Making the bed, quilts billowing in brief suspension
as paradise fades
in a kaleidoscope of washed out colors.
The coming spring is creeping in.
Your tight floral patterned skirt
and heavenly curves
make me light up a cigarette.
Choking dust settles on the floor boards,
in my coat pockets,
and on the still life print of a vase over-stuffed with gladiolas
that hangs above the bed.
I spoke with James the other day.
We were in his apartment, seated at the table;
a bottle of tonic water resting empty between us.
We had been drinking all night,
the vodka straight for the last hour.
Rain and ice steadily clattered on the window,
echoed on the linoleum.
It was late, perhaps one in the morning,
James’ black leather shoes were a perfect shine,
and he wore that
smooth suit of his; the one with the subtle pinstripes
that blend unobtrusively into obscurity.
Sweat on his forehead,
his finger swirling the cool rim of his glass.
“You write like a married man,” he told me
confident in his mental prowess and fat assets,
his glorious station in the afterlife.
He had been given assurances of them all
by the highest authority.
“Marriage is a requiredment when writing tech manuals,” I weakly retorted
outmatched as I was in my blue flannel shirt and brown cords.
And then in my tired and drunken state a sudden,
to see him nude struck me.
I imagined The Beatitudes ringing in my head as I peeled him bare.
Peeling off the lies
that had consumed my life
compartmentalized my moralities.
Stripping him of his silky defenses,
exposing his boisterous convictions
masking shallow insecurities,
and he, with his sticky sweet American smile,
his chocolaty brown conservative eyes,
all of him,
at my mercy.
Blessed I untied his shoes.
Blessed I laid his glasses on the table.
Blessed I loosened the knot of his tie.
Blessed his blazer dropped to the floor.
Blessed his buttons joyfully sang as I released them
one by one.
Blessed his belt came unfastened with a sigh.
Blessed my breath teased the small beads
of perspiration on his neck.
Blessed my hand traveled down his abdomen
my fingers feeling the rapture stuck in his pubic hair.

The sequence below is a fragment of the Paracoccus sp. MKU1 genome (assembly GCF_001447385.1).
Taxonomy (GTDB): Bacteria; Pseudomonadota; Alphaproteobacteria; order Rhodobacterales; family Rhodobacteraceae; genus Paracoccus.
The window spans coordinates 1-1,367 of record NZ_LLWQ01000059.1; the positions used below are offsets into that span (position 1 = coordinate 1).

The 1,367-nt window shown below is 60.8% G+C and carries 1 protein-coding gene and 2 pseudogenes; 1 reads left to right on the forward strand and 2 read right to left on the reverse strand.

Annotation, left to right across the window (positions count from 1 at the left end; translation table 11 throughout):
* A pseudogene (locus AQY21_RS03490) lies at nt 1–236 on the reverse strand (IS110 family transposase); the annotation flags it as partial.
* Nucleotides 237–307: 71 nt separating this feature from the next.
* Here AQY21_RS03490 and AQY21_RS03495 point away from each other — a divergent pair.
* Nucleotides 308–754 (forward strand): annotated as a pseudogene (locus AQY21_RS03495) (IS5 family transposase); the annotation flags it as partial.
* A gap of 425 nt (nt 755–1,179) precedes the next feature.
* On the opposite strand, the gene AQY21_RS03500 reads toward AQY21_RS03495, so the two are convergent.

I envisioned his mouth tasting like the mint in our yard
whose fragrance hangs heavy in the hot humid air
of the summer night.
“But you are not a married man,” he grinned
and my fantasy was shattered
by the noxious poison issuing from his detestable teeth
and neatly trimmed fingernails.
The rotting flesh of his conquests trapped in their cracks and crevices.
I drank what remained in my cup and left,
meekly retreating down the street
under a torn umbrella.
When I was a child I met a cat once
at the bus stop,
a gray one who followed me home.
He liked to lay in sunshine by the bookshelf
or hide in mom’s flower beds.
I would sit with him, every now and then,
and sometimes tell him about my day,
or my dreams.
Other times we would just enjoy the afternoon together
without a word passing between us.
And so I feel it is with us.
Meeting by random design,
we journey through our life, and labor and play.
Tossing ourselves sporadically in the air
and laughing when we hit the ground.
We are honest in our words and in our silence,
warm each other’s heart,
provide a shield against paradise
and the overwhelming nature of the world.
Keeping the lies at bay.
You slip next to me, sitting on the arm of the chair
and stealing my cigarette, take a drag off of my smoke.
I grab your honey knee and marvel at your strawberry toenails.
“I love you,” you say, kissing my cheek.
“Your stories are always so peculiar.”